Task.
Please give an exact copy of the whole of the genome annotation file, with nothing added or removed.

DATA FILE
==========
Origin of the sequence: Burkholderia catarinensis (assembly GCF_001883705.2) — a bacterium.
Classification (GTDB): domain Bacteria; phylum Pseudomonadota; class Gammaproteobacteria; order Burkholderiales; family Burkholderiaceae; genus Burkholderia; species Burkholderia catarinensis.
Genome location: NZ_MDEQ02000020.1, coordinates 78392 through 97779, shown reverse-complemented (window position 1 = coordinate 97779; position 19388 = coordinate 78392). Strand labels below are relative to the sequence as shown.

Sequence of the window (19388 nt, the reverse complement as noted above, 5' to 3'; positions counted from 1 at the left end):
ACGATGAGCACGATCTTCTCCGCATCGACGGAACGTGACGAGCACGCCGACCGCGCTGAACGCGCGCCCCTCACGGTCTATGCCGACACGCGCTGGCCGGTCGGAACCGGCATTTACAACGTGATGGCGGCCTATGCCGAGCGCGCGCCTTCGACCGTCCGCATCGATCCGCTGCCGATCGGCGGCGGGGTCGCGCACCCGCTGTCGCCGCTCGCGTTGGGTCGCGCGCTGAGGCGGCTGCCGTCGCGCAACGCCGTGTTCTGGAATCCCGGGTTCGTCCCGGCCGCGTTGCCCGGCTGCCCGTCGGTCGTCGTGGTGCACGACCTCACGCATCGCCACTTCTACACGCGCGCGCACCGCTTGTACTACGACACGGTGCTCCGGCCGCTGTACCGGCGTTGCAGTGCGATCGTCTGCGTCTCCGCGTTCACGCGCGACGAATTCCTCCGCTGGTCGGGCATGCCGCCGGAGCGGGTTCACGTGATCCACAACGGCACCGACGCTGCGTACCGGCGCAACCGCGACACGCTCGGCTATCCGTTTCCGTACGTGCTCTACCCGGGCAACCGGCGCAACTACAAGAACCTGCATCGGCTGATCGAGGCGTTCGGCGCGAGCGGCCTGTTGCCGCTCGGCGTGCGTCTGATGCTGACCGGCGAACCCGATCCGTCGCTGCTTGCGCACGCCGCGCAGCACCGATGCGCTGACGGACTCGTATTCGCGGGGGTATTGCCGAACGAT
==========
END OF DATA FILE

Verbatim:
Origin of the sequence: Burkholderia catarinensis (assembly GCF_001883705.2) — a bacterium.
Classification (GTDB): domain Bacteria; phylum Pseudomonadota; class Gammaproteobacteria; order Burkholderiales; family Burkholderiaceae; genus Burkholderia; species Burkholderia catarinensis.
Genome location: NZ_MDEQ02000020.1, coordinates 78392 through 97779, shown reverse-complemented (window position 1 = coordinate 97779; position 19388 = coordinate 78392). Strand labels below are relative to the sequence as shown.

Sequence of the window (19388 nt, the reverse complement as noted above, 5' to 3'; positions counted from 1 at the left end):
ACGATGAGCACGATCTTCTCCGCATCGACGGAACGTGACGAGCACGCCGACCGCGCTGAACGCGCGCCCCTCACGGTCTATGCCGACACGCGCTGGCCGGTCGGAACCGGCATTTACAACGTGATGGCGGCCTATGCCGAGCGCGCGCCTTCGACCGTCCGCATCGATCCGCTGCCGATCGGCGGCGGGGTCGCGCACCCGCTGTCGCCGCTCGCGTTGGGTCGCGCGCTGAGGCGGCTGCCGTCGCGCAACGCCGTGTTCTGGAATCCCGGGTTCGTCCCGGCCGCGTTGCCCGGCTGCCCGTCGGTCGTCGTGGTGCACGACCTCACGCATCGCCACTTCTACACGCGCGCGCACCGCTTGTACTACGACACGGTGCTCCGGCCGCTGTACCGGCGTTGCAGTGCGATCGTCTGCGTCTCCGCGTTCACGCGCGACGAATTCCTCCGCTGGTCGGGCATGCCGCCGGAGCGGGTTCACGTGATCCACAACGGCACCGACGCTGCGTACCGGCGCAACCGCGACACGCTCGGCTATCCGTTTCCGTACGTGCTCTACCCGGGCAACCGGCGCAACTACAAGAACCTGCATCGGCTGATCGAGGCGTTCGGCGCGAGCGGCCTGTTGCCGCTCGGCGTGCGTCTGATGCTGACCGGCGAACCCGATCCGTCGCTGCTTGCGCACGCCGCGCAGCACCGATGCGCTGACGGACTCGTATTCGCGGGGGTATTGCCGAACGAT